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Training pushes athletes higher


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It was a moment that made an impression on me.

My friend Gene Sales — we called him “Soupy,” for those of you who have lived a little — walked in front of a group of my fellow wrestlers and bent over to pick up a barbell that had more than 100 pounds of weight on it.

Soupy, who was our heavyweight and somewhat of a gentle giant, started doing curls.

When he walked away, the rest of us, all skinny as they come, tried simply to lift the bar without much luck.

It said more about us than Soupy. Collectively, we were a bowl of overcooked pasta when it came to muscles.

That no longer cuts it, especially when it comes to varsity high school sports. When I was a kid, our weights consisted of one Universal Gym tucked into a corner of the gymnasium. That was one bench press for the entire school.

Kids are lifting weights now shortly after leaving the womb. Take a walk through the weight rooms at Columbus East and Columbus North high schools and you will understand that today’s arms race is all about biceps.

Most of us start paying attention to the high school football season when the teams begin official practice in August. Really, though, the competition never stops.

Just before the Bartholomew Consolidated School Corp. let out for spring break, Columbus East played host to a weight lifting competition for East, North, Bloomington South and Bloomington North.

These guys would put Soupy to shame.

Take East defensive lineman Dalton Bateman, for example. This kid, at 6-foot, 260 pounds, is going to be a senior next season, but he already is a cinder block with a head and feet.

Opponents couldn’t handle Bateman last season, and after he showed off his leg strength with a 520-pound squat, it’s obvious that ball carriers are going to get flattened in the fall.

Everyone knew that Bateman was a powerhouse, but what about Columbus North junior Jacob Barnette, who was coming off an ACL tear and missed a big chunk of last season.

He threw up 335 pounds on the bench and pretty much served notice that teams had better put this defensive lineman on their scouting report.

Bloomington South offensive lineman Z Stephenson was the overall winner of the competition.

“That guy lifted like (a combined) 1,100 pounds,” said North quarterback Michael Vogel. “He had legs like tree trunks.”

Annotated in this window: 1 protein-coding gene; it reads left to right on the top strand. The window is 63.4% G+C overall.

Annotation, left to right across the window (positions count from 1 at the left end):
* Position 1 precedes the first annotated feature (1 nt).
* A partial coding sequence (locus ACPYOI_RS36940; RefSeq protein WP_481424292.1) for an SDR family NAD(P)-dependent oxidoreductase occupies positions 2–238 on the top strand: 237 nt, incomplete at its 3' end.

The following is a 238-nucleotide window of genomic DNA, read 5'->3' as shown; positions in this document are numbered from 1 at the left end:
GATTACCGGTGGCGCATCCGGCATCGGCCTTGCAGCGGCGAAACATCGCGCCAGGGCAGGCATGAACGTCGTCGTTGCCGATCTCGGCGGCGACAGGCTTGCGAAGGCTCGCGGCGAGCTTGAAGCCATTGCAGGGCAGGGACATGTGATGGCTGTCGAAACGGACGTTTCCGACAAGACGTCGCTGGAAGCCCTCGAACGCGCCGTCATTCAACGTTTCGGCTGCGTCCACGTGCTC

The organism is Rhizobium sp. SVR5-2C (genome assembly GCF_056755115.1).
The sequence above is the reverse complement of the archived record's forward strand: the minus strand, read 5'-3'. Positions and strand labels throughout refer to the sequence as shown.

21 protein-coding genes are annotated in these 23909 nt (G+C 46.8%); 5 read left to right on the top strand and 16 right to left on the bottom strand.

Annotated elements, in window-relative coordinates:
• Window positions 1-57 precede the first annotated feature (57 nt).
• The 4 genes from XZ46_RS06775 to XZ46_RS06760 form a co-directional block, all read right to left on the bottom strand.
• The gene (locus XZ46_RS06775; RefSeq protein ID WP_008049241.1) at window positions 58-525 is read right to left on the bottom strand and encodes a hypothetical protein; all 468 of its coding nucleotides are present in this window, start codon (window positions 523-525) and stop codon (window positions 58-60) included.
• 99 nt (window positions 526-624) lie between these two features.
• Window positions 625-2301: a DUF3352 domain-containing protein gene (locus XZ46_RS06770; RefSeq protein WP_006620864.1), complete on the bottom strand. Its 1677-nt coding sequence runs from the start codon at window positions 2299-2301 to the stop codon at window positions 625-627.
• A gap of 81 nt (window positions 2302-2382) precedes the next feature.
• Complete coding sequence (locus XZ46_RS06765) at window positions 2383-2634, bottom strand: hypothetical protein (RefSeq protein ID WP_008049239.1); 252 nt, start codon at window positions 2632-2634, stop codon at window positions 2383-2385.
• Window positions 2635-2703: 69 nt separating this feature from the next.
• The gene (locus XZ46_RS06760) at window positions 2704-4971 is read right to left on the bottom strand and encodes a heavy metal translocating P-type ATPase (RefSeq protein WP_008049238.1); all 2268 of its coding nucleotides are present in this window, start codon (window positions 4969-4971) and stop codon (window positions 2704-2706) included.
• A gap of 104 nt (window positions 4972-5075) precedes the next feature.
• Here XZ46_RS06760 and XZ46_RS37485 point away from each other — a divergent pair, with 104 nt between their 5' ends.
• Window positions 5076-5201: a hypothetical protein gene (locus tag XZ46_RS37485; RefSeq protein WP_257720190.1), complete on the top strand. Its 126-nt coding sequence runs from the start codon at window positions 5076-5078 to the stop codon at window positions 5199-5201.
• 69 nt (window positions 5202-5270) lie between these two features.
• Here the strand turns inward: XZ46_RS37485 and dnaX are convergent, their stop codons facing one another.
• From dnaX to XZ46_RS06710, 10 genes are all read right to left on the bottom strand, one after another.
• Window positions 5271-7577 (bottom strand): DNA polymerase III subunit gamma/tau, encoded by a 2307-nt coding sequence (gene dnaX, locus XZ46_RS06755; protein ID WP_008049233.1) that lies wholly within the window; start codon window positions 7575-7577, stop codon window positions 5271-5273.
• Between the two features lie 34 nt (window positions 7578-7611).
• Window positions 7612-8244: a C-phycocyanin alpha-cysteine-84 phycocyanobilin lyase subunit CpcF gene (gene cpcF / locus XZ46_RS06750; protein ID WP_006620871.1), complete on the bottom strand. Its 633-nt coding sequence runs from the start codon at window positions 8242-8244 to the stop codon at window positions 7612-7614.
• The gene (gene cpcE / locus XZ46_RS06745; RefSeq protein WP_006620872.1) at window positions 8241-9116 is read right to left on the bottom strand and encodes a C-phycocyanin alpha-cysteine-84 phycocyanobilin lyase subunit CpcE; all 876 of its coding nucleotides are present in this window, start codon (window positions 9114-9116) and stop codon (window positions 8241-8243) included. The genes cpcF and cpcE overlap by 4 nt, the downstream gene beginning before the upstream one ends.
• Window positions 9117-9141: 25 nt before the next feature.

Vogel’s performance might have been even more impressive. He won the power clean with a 280-pound lift and he finished fourth overall with a combined 985 pounds.

“It’s kind of fun to say that the quarterback is stronger than the linemen,” he said with a laugh.

It is, indeed, a different world.

“I don’t think a quarterback has to be incredibly strong,” Vogel said. “But you do have to hold your own.”

In some ways, it’s easier for an athlete to hold his or her own these days. Weight training is available during the school day and is offered like math or science. Strength training experts, like North football coach Tim Bless or East assistant football coach David Miller, are on hand to supervise.

While many of the athletes enjoy the weightlifting process, others understand it is a necessary chore to be competitive.

“I’ve never been the most athletic kid,” Vogel said. “Something like the power clean relates to power. It makes me faster.

“But I don’t want to get too big and I don’t like to look bulky.”

Both North and East put all their lifters through similar workouts.

“Our philosophy is that we train athletes, and we don’t sport specific train,” said East athletic director and football coach Bob Gaddis. “We emphasize hip strength and leg strength, but you will see that the volleyball players are right there with us.”

Barnette enjoys his time in the gym, and it certainly gave him a way to burn some energy during his rehab.

“Now I would really like my lower body to catch up,” he said about concentrating on building his upper body after tearing his ACL. “I think the upper body work will help me next season with a good press off the line, explosive power with my hands.

“But I also am working on my quickness and agility. The weight lifting helps my acceleration.”

Vogel said athletes at North are taught that the football program is built upon its strength training.

“Most of the time, I’m positive about it and I enjoy it,” he said. “I think it breeds success on the field.”

But some do have to push themselves through it.

Christian Wichman, an East linebacker and running back, performed well in the pound-for-pound lifting category, but he was more pleased with the 4.47 he ran in the 40-yard dash. It was the fastest time in the competition.

He might not enjoy weight lifting, but he knows it helps. “I ran a 4.68 last year,” he said. “It was crazy to me that I could beat the time (4.55) my brother, Brian, ran last year. I didn’t know I was faster than the other kids on the team.”

Wichman is glad, though, that his linemen like to lift weights. “They have that body type,” he said. “You can tell the hard work they do.”

Jay Heater is The Republic sports editor. He can be reached at jheater@therepublic.com or 379-5632.

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